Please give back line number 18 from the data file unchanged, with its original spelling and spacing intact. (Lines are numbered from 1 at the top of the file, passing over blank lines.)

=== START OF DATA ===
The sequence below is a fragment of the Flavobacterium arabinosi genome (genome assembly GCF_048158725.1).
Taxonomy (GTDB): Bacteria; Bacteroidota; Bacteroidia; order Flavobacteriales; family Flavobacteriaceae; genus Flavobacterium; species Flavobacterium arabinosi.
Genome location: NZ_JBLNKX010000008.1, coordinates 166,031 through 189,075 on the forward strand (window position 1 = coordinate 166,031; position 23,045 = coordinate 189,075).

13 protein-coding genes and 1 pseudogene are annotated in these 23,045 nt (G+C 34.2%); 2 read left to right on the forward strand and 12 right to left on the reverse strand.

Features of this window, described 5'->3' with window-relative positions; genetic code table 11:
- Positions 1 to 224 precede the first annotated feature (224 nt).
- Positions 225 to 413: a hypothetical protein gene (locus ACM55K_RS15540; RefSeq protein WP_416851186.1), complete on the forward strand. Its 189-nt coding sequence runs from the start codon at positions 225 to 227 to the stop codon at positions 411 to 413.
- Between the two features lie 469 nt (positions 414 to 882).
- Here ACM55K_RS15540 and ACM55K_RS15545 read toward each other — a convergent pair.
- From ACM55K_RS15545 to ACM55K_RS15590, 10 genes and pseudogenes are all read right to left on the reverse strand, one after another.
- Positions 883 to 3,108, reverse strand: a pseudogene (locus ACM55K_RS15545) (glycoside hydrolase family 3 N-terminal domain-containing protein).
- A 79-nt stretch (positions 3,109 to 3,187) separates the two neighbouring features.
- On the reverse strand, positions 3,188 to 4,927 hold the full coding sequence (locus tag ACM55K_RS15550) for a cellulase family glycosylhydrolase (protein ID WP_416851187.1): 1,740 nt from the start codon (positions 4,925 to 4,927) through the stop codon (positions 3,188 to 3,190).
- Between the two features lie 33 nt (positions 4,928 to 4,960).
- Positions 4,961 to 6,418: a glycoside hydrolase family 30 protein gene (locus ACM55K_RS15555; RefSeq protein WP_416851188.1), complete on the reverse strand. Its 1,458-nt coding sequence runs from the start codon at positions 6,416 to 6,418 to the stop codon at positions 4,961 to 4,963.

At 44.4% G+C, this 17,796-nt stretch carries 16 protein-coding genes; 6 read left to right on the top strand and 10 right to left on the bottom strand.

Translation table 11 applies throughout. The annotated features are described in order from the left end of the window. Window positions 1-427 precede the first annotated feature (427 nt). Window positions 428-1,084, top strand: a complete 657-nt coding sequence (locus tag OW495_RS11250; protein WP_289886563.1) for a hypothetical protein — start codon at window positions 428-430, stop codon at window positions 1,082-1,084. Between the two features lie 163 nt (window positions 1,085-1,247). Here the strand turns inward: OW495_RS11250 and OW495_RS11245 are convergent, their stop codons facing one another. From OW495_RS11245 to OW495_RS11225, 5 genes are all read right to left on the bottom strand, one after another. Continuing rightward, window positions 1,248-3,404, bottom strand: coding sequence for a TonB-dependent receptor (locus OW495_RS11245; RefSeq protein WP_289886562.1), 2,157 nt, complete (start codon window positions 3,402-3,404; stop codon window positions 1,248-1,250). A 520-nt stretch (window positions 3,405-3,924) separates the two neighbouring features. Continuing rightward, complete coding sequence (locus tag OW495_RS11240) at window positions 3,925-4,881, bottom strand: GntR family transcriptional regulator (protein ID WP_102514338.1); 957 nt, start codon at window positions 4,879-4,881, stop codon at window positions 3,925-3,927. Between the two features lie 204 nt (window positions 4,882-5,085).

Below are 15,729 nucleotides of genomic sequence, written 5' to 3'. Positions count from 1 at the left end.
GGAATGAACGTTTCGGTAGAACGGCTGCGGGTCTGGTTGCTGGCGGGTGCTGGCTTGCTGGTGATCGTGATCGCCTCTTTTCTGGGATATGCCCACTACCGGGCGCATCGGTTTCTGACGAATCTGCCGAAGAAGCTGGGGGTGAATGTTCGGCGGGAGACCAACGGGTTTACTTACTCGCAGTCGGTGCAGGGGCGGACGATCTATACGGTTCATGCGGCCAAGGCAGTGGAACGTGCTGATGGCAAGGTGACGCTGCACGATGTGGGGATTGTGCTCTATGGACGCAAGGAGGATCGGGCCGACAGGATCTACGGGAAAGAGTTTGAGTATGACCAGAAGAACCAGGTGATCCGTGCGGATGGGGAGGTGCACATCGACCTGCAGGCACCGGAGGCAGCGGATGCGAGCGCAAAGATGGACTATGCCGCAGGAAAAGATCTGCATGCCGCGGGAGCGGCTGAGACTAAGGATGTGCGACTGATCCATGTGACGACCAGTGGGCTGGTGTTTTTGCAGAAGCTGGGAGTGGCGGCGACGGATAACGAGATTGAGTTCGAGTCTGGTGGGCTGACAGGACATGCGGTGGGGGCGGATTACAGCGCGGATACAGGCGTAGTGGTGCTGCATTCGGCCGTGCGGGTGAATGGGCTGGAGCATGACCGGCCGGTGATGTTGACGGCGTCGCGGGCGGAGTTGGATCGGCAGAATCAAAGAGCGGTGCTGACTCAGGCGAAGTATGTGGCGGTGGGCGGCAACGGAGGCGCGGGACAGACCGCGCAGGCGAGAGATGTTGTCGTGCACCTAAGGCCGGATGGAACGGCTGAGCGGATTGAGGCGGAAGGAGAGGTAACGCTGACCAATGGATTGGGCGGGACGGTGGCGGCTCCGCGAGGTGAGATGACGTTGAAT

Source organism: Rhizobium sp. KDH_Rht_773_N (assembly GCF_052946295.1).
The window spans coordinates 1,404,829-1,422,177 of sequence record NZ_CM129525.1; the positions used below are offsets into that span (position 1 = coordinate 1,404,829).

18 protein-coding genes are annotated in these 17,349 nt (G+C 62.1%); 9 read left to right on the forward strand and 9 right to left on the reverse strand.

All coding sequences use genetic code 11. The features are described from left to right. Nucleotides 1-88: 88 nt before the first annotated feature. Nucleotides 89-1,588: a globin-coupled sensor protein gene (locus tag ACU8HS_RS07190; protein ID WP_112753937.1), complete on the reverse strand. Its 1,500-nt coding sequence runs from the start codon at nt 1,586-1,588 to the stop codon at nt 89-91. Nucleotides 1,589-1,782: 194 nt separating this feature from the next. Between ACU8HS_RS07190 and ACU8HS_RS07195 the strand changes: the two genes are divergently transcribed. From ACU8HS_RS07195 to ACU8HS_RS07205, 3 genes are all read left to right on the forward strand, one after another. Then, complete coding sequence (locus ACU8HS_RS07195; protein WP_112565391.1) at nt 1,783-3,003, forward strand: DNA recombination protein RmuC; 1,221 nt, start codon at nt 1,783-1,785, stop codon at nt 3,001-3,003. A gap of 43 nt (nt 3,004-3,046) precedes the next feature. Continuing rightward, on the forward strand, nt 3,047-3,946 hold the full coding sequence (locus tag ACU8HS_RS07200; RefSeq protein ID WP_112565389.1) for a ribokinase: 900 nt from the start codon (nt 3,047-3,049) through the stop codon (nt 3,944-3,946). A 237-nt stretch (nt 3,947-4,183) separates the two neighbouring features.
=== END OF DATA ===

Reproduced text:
Below are 15,729 nucleotides of genomic sequence, written 5' to 3'. Positions count from 1 at the left end.